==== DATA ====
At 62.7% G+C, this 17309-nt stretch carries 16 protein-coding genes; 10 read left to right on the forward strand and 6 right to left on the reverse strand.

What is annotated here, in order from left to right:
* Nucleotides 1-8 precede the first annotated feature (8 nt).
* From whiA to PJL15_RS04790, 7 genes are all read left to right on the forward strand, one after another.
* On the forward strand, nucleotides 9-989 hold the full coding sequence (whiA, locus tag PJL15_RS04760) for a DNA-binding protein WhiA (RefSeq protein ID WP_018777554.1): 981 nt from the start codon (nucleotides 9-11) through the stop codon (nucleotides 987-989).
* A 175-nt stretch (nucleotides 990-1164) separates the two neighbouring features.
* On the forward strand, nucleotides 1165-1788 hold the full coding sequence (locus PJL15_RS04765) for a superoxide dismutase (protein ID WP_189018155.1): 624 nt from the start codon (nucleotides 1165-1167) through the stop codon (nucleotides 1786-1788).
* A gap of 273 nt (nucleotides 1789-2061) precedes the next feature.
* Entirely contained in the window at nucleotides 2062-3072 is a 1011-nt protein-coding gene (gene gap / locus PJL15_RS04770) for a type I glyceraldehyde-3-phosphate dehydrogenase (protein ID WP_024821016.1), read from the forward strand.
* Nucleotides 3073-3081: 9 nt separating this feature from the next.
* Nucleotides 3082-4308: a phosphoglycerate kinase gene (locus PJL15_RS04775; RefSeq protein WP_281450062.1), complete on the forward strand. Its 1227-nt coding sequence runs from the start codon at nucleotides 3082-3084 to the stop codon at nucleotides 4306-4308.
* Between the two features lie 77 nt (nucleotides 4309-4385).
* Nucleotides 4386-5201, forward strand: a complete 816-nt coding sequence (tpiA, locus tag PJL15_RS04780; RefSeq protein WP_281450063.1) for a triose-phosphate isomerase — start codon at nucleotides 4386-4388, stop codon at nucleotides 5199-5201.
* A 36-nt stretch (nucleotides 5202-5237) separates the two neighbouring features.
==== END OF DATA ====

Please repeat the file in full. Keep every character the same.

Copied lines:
At 62.7% G+C, this 17309-nt stretch carries 16 protein-coding genes; 10 read left to right on the forward strand and 6 right to left on the reverse strand.

What is annotated here, in order from left to right:
* Nucleotides 1-8 precede the first annotated feature (8 nt).
* From whiA to PJL15_RS04790, 7 genes are all read left to right on the forward strand, one after another.
* On the forward strand, nucleotides 9-989 hold the full coding sequence (whiA, locus tag PJL15_RS04760) for a DNA-binding protein WhiA (RefSeq protein ID WP_018777554.1): 981 nt from the start codon (nucleotides 9-11) through the stop codon (nucleotides 987-989).
* A 175-nt stretch (nucleotides 990-1164) separates the two neighbouring features.
* On the forward strand, nucleotides 1165-1788 hold the full coding sequence (locus PJL15_RS04765) for a superoxide dismutase (protein ID WP_189018155.1): 624 nt from the start codon (nucleotides 1165-1167) through the stop codon (nucleotides 1786-1788).
* A gap of 273 nt (nucleotides 1789-2061) precedes the next feature.
* Entirely contained in the window at nucleotides 2062-3072 is a 1011-nt protein-coding gene (gene gap / locus PJL15_RS04770) for a type I glyceraldehyde-3-phosphate dehydrogenase (protein ID WP_024821016.1), read from the forward strand.
* Nucleotides 3073-3081: 9 nt separating this feature from the next.
* Nucleotides 3082-4308: a phosphoglycerate kinase gene (locus PJL15_RS04775; RefSeq protein WP_281450062.1), complete on the forward strand. Its 1227-nt coding sequence runs from the start codon at nucleotides 3082-3084 to the stop codon at nucleotides 4306-4308.
* Between the two features lie 77 nt (nucleotides 4309-4385).
* Nucleotides 4386-5201, forward strand: a complete 816-nt coding sequence (tpiA, locus tag PJL15_RS04780; RefSeq protein WP_281450063.1) for a triose-phosphate isomerase — start codon at nucleotides 4386-4388, stop codon at nucleotides 5199-5201.
* A 36-nt stretch (nucleotides 5202-5237) separates the two neighbouring features.